A healthy ecosystem is a fluid balance: life must adapt to these changes in order to survive, and the ancient Mongolian people are no exception. But now, much societal and economic behaviour not only not adapting to the environment, but going in completely the other direction. Water development and diversion projects dramatically destroy this fluid balance in a short space of time, with serious and irreversible effect; industries with a high demand for water, such as mining, petroleum, and coal power, do not consider adapting to the local environment and climate but rather let the chase for short term profit take precedence over the long term environmental costs.

by chinadialogue.net

«Dauria Going Dry» pilot project

Dauria project is one of  8 members of UNECE Water Convention pilot project on adaptation to climate change in transboundary basins.See review of all projects:core_group_overview_pilot-projects_progress_final.pdf

Adaptation to climate change in transboundary headwaters of the Amur River Basin 

Background: of the project.

Dauria wetlands support globally significant populations of at least 20 bird species on the IUCN Red List of Threatened Species, including the Red-crowned Crane, and resting and feeding areas for several million migratory waterbirds. Indigenous 30-year climate cycle effectively drives dynamics of Dauria ecosystems, but multiple manifestations of global climate change are also very evident there. Recent rapid socio-economic changes and loss of nomadic heritage in Dauria Steppe  makes ecosystems and local communities less resilient to naturally fluctuating resources and to droughts and floods made more extreme through climate change. Drastically different cultures, population density and mode of economic development and water use in Russia, China and Mongolia, make it very difficult to build transboundary mechanism to protect common water resources. Meanwhile risks for wetland ecosystems and dependent population  are further exacerbated by recent  proposals for several inter-basin water transfer projects in the Argun River basin in China and Mongolia.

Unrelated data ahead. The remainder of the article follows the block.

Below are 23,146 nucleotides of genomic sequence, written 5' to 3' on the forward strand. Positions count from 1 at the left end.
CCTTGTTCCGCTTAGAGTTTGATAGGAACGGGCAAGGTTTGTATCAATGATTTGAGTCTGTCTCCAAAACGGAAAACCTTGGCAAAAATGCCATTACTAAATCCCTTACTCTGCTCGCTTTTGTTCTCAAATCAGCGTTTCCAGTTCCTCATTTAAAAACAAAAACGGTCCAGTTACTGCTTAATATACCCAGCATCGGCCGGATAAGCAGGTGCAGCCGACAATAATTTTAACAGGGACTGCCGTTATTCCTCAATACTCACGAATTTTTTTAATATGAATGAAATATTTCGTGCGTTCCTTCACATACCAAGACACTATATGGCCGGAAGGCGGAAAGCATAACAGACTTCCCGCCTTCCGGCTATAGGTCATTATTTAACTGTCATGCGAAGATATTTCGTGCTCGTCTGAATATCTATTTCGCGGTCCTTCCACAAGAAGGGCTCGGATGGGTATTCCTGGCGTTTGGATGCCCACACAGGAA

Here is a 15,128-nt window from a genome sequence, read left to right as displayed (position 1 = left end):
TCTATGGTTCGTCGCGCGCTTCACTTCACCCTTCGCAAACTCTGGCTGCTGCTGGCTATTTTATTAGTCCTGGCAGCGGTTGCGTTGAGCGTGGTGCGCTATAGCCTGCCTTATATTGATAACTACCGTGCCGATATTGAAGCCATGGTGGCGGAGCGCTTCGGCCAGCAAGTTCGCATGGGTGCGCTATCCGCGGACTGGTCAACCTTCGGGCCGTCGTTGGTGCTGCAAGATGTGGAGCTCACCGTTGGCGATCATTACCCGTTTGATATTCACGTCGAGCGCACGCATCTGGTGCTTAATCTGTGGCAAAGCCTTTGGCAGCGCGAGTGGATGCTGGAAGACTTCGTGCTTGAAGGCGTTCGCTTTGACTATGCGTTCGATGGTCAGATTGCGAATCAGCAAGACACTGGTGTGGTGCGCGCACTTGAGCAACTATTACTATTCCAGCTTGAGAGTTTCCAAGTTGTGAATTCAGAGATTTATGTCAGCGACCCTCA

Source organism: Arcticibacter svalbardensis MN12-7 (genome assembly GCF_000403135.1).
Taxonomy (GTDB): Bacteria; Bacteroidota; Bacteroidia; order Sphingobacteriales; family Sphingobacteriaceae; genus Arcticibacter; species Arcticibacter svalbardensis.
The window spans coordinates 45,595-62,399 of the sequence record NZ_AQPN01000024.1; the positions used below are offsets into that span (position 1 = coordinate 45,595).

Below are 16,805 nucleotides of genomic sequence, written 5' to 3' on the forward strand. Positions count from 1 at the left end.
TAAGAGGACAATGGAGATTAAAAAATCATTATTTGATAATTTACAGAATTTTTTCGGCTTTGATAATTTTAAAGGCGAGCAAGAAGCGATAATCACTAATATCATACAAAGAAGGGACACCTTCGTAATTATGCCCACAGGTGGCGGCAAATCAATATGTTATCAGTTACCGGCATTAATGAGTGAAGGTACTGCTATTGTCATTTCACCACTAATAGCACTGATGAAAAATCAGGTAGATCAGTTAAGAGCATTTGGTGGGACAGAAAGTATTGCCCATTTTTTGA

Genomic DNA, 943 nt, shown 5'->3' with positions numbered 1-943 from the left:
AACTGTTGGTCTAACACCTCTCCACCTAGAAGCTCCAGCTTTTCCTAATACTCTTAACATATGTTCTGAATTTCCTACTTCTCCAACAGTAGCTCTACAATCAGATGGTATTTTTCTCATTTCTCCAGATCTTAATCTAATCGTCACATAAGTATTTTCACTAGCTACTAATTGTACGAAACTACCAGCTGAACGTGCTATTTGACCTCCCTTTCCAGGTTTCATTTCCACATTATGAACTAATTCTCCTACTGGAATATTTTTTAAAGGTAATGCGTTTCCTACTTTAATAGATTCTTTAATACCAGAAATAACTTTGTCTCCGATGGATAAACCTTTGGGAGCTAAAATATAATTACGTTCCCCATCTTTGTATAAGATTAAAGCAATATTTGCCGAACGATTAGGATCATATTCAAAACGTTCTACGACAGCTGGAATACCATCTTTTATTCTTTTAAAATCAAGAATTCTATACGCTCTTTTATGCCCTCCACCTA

Dauria International Protected Area (DIPA) was created by Mongolia, China and Russia in 1994 to protect and study ecosystems of the region. All three countries also have bilateral agreements on transboundary waters, which lack clear mutual obligations. Increasingly altered by human activities Argun River basin with Dalai Lake and still relatively pristine Uldz River basin with Torey lakes form a great comparative pair for a study on transboundary water management options and climate adaptation in Amur River Headwaters.

The project coalition led by Daursky Biosphere (representing DIPA) and WWF Russia is aiming to harmonize transboundary river protection and management in Dauria -by

1.        -Strategic assessment of river management options in the light of climate adaptation

2.        -Establishing wetland monitoring system  in both Argun and Uldz basins

3.        -Enhancement of protected areas network as one of key adaptation measures —

4.        -Awareness raising program program on climate adaptation in transboundary Dauria.